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Showing posts from November, 2021




Opinion: Banks need to offer custodial, safe and secure crypto account systems for the general masses to adopt it

  Cryptocurrencies, since its inception over a decade ago, are still relatively new technologies that, at its core, aim to offer a decentralised asset that has some value. Its purpose is to do-away with government-issued or any sort of centrally controlled assets; rather an asset that works via a democratic consensus of thousands or millions of users around the world. It’s the people’s control, really. But perhaps, in order for it to succeed, there has to be some sort of custodial account system for the everyday user. Think about this: When you use your bank’s app on your phone to send or receive money, all you care about is if the intended recipient has successfully received the amount; you don’t really know or care about how your bank has talked with the other person’s bank, or how banks really work in general. And in the case where something goes wrong, banks can relocate the money / it cannot be permanently lost. In legal situations, banks can freeze funds if say, a criminal, ste

DAS da.systems - An introduction to Decentralised Account Systems built on Nervos L2

Note: DAS has rebranded to " .bit ". Their new website is did.id . The Nervos Network is a decentralised ecosystem consisting of both L1 and L2 solutions, with the native token CKB. While the L1 layer is space-limited with a focus on security and decentralisation, the is L2 meant for scalability and dApps. DeAccount Limited has pioneered perhaps one of the first decentralised account systems, called DAS, built on Nervos L2 as a smart contract. DAS offers an open-source and decentralised approach to digital accounting systems; as opposed to a centralised entity controlling this. Their website is https://da.systems . Sound a bit confusing? Let’s use a few examples. Think about your bank account, your social media accounts (i.e. Reddit, Facebook, Instagram), or your Google account. Virtually all online systems are centralised, and each of these services allow you to create an account on their platform, which they essentially have complete control over. DAS, on the other hand, us

Crypto.com Staking Explained for New Users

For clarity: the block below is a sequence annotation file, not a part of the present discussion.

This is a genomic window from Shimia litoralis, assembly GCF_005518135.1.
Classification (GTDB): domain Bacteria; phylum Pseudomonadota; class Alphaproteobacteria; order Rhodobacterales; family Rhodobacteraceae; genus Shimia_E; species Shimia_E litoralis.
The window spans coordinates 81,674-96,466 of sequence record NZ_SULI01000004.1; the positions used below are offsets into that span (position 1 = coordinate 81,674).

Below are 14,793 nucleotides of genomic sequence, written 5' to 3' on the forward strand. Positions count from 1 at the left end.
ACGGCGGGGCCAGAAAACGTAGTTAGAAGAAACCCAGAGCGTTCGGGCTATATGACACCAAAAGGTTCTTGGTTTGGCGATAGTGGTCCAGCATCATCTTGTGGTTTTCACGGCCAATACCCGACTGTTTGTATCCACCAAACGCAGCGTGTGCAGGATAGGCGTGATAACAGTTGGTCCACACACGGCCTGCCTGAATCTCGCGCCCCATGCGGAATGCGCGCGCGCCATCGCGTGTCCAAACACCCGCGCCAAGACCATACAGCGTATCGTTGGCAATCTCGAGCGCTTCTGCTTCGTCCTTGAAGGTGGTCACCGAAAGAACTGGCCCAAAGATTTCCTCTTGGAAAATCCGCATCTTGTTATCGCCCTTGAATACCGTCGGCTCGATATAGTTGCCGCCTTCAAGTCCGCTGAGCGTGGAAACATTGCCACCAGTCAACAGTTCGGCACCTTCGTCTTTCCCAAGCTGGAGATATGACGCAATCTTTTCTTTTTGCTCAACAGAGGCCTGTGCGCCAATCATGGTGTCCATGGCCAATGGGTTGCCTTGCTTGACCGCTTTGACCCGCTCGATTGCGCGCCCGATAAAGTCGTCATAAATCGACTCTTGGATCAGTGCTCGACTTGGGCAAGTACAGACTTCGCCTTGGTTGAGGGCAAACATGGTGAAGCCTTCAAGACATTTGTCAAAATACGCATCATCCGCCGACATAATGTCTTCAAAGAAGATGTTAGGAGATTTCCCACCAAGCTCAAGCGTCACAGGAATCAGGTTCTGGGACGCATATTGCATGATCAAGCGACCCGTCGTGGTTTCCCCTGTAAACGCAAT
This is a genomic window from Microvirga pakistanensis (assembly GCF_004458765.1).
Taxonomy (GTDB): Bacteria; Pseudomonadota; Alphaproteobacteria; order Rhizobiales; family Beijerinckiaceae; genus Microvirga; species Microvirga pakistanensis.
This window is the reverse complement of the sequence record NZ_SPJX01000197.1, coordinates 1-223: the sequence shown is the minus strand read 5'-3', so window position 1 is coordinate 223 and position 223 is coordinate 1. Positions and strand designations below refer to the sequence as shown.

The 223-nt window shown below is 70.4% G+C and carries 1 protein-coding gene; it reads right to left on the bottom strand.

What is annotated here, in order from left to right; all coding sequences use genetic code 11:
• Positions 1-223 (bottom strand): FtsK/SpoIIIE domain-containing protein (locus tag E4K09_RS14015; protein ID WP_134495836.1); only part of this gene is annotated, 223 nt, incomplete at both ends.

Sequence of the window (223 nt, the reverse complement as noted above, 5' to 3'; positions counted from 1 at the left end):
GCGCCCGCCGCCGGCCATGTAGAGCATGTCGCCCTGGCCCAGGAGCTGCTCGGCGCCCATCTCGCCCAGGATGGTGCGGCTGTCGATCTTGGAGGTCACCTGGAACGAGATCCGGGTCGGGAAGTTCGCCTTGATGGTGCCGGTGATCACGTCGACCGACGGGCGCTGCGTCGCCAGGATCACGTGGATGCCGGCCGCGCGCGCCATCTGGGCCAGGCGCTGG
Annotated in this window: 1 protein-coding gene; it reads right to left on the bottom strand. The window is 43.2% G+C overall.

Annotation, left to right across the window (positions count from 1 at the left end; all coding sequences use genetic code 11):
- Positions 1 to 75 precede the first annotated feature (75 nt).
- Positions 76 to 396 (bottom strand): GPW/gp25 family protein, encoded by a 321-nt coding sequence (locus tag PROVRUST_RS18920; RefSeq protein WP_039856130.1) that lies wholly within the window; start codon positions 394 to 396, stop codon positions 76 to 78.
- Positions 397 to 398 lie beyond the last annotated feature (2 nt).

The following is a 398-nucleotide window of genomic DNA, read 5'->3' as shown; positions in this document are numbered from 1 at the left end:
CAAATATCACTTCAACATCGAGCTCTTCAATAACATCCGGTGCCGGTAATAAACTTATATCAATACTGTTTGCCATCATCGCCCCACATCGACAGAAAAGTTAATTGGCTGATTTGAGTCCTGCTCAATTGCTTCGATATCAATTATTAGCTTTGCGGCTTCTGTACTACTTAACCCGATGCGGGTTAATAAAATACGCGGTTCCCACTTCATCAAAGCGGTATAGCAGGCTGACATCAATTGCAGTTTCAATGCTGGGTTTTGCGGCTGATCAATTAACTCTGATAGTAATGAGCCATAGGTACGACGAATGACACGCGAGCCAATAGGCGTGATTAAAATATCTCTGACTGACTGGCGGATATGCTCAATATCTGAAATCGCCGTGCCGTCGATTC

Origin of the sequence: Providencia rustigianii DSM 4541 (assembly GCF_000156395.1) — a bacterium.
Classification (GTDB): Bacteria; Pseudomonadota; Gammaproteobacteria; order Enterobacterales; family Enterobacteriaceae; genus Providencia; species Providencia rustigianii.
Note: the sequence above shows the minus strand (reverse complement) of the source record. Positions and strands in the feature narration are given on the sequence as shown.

Founded in 2016, Crypto.com have come a long way from their MCO days; they offer one of  the best crypto debit card there is, and their cryptocurrency, the CRO, is doing exceptionally well. With 5 tiers of cards, including an absolutely free one, let’s take a look at what each of them offer and what ‘staking vs non-staking’ benefits actually mean, and how the CRO coin ties in with the cards. Tiers of cards The 5 tiers of cards are as follows: •  Midnight Blue – The no-strings-attached free one •  Ruby Steel •  Jade Green / Indigo (both colours are the exact same tier) •  Icy White / Rose Gold (both colours are the exact same tier) •  Obsidian The first card mentioned above, Midnight Blue, is free for anyone with a crypto.com account. To get one, you need to sign up through their crypto.com app (not crypto.com exchange or crypto.com defi wallet, which are different products). On this free tier you get a 1% cashback in CRO on almost all purchases. For example, let’s say you

Monero – Undervalued, Private Digital Cash

Cryptocurrencies are becoming more mainstream day by day as lots of services are offering easy crypto purchases with bank/credit cards – which is a good thing. But a common sentiment is that cryptocurrencies are decentralised, private, and untraceable assets that even the government can’t track. But this isn’t really all that true. Is it decentralised? Sure, for most currencies at least, but not all. Is it untraceable? Absolutely not , for most currencies. Almost all cryptocurrencies have a transparent blockchain, where everyone can see every single transaction in the history of the coin; things like how much was sent, the sender’s wallet and the receiver’s wallet. When you purchase a cryptocurrency on your favourite exchange, then send it over to your non-custodial wallet, it is visible to the whole world. How you distribute that between your other wallets is also visible to the public. But not for the privacy-focused pioneer of crypto that is Monero. Launched in 2014, Moner

Nervos Network – A Hidden Gem?

  We’ve all been there; browsing through coinmarketcap.com and seeing all these relatively new altcoins that have exploded in the recent months or even weeks, and just wondered how much we could have made had we bought into those coins not too long ago. Hindsight is 20/20, as they say. But what if I told you there’s a relatively unknown crypto with potentially a very bright future; a genuinely exciting coin with useful technology behind it? Meet Nervos Network. The Nervos Network is much more than a coin actually; it’s a decentralised ecosystem, and here’s why I think it will succeed in the long-term. Basics behind Nervos Network Nervos Network is both an L1 and an L2 solution. The Nervos blockchain, with it’s native token the CKB the Common Knowledge  Base , is the L1 (Layer 1) solution. In simple terms, this is the main (open-source) blockchain which works through a proof-of-work (PoW) consensus, meaning it’s both decentralised and a highly secure network. This base layer